Secretary Kobach's arguments under the Qualifications Clause fail for one final reason: his arguments regarding the extent of the states' power under the Qualifications Clause and its relationship with Congress's power under the Elections Clause mirror those of Justice Thomas's dissent in Inter Tribal. Like Justice Thomas, Secretary Kobach contends that this is essentially a case not about regulating voter registration for federal elections but about who is qualified to vote in federal elections. Compare Aplt.'s Opening Br. 45–46 (“If a state requires proof of citizenship prior to registration to be a qualified elector, then Article I, § 2, Cl. 1, and the Seventeenth Amendment command that the federal government must respect the State's decision and acknowledge that the same qualification applies to federal elections.”), with Inter Tribal, 133 S.Ct. at 2269 (Thomas, J., dissenting) (“Arizona has the independent constitutional authority to verify citizenship in the way it deems necessary.” (emphasis added)), and id. at 2269–70 (“Given States' exclusive authority to set voter qualifications and to determine whether those qualifications are met, I would hold that Arizona may request whatever additional information it requires to verify voter eligibility.”). But “[t]his is one of those instances in which the dissent clearly tells us what the law is not.” EAC, 772 F.3d at 1188 (referring to Justice Thomas's dissent in Inter Tribal).
Under the rule we adopt today, Plaintiffs–Appellees have more than adequately shown a likelihood of success on the merits and Secretary Kobach's arguments to the contrary fail. The district court did not abuse its discretion or otherwise err in finding that Plaintiffs–Appellees met their burden to show a likelihood of success on the merits, even under the heightened standard for a disfavored preliminary injunction that we have assumed is applicable. Of course, we have only considered the record as it stands at this early stage of the proceedings. Further discovery will presumably ensue. If evidence comes to light that a substantial number of noncitizens have registered to vote in Kansas during a relevant time period, inquiry into whether DPOC is the minimum amount of information necessary for Kansas to carry out its eligibility-assessment and registration duties would then be appropriate. We now address the remaining prongs of the preliminary injunction analysis.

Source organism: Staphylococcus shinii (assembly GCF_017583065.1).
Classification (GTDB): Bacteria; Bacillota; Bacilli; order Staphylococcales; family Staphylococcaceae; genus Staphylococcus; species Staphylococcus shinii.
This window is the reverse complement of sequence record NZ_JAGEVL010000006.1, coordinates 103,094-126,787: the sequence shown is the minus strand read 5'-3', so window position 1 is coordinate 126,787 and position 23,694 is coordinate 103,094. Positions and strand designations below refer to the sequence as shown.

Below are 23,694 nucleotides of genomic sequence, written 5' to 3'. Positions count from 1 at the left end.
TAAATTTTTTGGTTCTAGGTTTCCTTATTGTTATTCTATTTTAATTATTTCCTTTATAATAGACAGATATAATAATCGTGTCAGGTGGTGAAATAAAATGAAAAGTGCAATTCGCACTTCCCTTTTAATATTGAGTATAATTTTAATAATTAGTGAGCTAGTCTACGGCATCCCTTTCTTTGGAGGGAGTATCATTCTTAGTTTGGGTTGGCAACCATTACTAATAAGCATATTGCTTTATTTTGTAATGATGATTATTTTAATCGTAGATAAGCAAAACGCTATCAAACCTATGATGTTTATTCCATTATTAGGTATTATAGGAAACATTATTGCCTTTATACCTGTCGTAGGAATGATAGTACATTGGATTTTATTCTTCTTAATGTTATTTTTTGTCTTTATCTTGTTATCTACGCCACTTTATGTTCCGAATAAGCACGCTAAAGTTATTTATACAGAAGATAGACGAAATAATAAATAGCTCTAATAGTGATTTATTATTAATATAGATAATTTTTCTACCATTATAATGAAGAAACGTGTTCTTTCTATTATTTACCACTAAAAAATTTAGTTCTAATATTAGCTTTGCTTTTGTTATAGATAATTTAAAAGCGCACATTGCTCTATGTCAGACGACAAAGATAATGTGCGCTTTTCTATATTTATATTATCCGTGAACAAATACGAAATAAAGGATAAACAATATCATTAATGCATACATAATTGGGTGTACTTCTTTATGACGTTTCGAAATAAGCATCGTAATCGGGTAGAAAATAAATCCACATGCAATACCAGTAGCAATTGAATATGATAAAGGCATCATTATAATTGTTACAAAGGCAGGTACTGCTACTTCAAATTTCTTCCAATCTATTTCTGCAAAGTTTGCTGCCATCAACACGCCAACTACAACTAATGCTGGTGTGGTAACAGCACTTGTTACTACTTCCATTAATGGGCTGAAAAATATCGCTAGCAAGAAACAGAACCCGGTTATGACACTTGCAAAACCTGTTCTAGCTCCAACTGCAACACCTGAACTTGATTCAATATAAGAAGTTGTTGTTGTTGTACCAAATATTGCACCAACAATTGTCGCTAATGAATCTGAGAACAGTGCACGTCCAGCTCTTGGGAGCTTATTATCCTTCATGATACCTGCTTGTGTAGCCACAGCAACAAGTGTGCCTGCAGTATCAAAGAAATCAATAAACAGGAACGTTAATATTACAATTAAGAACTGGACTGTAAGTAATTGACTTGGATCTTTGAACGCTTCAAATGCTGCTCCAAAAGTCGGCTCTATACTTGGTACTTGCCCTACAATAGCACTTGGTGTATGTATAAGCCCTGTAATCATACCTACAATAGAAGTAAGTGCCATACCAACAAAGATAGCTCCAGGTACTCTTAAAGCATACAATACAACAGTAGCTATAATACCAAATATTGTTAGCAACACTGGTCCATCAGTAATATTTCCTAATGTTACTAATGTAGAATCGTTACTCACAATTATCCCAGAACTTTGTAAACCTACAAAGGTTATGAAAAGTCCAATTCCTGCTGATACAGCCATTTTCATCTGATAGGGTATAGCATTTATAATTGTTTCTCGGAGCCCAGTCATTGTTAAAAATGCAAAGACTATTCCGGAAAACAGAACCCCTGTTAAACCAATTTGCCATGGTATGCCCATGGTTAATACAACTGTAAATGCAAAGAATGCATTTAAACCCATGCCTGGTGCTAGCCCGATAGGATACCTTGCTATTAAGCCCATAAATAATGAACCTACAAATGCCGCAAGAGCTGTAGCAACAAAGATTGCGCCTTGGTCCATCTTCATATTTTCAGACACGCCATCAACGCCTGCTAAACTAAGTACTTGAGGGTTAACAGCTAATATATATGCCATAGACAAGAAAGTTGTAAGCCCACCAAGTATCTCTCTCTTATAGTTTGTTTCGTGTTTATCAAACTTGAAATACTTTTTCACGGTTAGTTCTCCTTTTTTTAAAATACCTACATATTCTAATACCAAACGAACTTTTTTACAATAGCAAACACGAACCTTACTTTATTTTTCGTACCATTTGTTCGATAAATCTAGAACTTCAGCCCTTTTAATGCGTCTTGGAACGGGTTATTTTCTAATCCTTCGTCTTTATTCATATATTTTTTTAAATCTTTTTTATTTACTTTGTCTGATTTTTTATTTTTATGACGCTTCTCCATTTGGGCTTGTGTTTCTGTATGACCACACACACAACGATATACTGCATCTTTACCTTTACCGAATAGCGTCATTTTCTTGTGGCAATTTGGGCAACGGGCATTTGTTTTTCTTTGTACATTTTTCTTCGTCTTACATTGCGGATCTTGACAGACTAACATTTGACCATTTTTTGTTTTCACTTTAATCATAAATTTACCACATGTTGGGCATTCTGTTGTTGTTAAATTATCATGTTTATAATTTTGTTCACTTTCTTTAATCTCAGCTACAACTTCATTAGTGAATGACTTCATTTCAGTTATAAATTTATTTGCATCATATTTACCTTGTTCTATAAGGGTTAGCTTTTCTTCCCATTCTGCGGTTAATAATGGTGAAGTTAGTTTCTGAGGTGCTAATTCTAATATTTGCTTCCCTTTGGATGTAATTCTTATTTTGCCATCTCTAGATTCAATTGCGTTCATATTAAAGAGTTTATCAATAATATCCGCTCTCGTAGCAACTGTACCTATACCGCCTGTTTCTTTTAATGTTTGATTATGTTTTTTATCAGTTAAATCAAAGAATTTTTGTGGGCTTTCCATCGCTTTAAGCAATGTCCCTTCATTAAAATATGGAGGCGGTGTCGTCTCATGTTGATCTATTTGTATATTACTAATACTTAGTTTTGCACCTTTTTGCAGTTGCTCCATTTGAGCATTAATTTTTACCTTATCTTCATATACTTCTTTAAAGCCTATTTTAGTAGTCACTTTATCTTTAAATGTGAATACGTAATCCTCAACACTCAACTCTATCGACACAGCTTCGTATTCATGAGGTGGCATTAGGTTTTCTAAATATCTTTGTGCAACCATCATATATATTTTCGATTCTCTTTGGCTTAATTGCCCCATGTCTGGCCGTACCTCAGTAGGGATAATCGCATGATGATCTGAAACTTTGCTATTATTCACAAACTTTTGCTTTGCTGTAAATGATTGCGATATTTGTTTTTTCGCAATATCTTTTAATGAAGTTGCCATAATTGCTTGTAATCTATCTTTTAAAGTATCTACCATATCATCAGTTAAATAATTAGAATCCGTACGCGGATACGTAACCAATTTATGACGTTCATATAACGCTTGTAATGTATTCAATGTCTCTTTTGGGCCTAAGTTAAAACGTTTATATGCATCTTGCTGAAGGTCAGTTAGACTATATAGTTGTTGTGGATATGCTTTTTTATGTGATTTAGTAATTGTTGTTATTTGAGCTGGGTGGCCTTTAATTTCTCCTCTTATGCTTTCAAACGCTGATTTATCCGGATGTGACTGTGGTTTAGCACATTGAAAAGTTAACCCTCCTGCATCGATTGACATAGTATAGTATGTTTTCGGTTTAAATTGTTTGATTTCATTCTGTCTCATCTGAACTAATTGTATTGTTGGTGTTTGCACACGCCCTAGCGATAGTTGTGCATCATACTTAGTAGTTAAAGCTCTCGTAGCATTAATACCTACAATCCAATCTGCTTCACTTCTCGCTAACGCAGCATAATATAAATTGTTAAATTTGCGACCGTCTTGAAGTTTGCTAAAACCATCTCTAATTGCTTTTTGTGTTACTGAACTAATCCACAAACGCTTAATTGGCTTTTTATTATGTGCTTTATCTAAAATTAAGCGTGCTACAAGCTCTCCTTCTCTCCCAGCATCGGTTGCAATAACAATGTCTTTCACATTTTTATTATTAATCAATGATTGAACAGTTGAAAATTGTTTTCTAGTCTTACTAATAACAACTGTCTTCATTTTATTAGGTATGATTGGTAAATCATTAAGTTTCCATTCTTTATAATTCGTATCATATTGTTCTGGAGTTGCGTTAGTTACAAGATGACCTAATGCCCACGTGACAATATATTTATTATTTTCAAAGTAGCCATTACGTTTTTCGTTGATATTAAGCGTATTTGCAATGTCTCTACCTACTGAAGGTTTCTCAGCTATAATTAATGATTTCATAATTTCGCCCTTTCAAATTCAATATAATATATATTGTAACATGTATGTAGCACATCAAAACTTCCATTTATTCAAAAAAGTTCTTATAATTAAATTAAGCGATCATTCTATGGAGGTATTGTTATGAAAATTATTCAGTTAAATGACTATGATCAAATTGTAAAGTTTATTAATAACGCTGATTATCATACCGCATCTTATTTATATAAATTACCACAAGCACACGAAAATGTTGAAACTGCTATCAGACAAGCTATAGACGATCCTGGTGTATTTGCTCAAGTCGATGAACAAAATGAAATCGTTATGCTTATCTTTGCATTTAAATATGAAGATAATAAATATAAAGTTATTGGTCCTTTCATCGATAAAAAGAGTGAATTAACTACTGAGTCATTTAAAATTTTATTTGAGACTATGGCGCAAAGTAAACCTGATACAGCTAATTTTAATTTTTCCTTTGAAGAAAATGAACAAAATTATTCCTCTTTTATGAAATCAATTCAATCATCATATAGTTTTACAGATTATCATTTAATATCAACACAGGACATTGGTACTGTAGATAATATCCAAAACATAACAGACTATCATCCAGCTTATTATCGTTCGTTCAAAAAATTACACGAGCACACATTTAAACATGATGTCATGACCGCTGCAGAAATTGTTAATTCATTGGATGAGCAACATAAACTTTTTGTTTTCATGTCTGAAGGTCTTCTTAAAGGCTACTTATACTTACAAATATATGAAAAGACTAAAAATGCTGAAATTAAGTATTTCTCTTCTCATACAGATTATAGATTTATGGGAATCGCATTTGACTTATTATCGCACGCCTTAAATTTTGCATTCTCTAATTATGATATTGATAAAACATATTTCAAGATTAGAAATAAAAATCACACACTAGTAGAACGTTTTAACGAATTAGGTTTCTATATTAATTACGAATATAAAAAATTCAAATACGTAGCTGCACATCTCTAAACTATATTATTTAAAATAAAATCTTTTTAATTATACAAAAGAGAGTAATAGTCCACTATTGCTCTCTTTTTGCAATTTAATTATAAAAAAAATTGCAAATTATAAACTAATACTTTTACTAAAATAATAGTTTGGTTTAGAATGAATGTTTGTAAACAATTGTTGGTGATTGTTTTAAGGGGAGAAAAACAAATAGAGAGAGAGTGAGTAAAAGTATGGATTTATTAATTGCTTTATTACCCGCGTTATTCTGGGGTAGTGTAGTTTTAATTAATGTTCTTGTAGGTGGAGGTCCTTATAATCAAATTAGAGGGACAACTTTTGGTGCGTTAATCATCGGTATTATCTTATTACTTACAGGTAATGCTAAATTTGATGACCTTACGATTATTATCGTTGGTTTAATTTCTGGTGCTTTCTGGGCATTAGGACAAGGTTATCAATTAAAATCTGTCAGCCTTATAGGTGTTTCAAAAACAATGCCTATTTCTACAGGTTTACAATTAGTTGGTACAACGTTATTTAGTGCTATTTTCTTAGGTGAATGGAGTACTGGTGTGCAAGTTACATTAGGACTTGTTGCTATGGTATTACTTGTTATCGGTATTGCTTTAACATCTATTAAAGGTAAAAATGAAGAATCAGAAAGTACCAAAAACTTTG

D. Threat of Irreparable Harm
To show a threat of irreparable harm, a plaintiff must demonstrate “a significant risk that he or she will experience harm that cannot be compensated after the fact by money damages.” RoDa Drilling Co. v. Siegal, 552 F.3d 1203, 1210 (10th Cir. 2009). Irreparable harm also occurs if “the district court cannot remedy [the injury] following a final determination on the merits.” Prairie Band of Potawatomi Indians v. Pierce, 253 F.3d 1234, 1250 (10th Cir. 2001).24
We have held that irreparable harm “does not readily lend itself to definition,” Prairie Band of Potawatomi Indians, 253 F.3d at 1250 (quoting Wis. Gas Co. v. Fed. Energy Regulatory Comm'n, 758 F.2d 669, 674 (D.C. Cir. 1985)), and is “not an easy burden to fulfill,” Greater Yellowstone Coal. v. Flowers, 321 F.3d 1250, 1258 (10th Cir. 2003). “The court's discretion is to be exercised in light of the purposes of the statute on which plaintiff's suit is based.” Roe v. Cheyenne Mountain Conference Resort, Inc., 124 F.3d 1221, 1230 (10th Cir. 1997).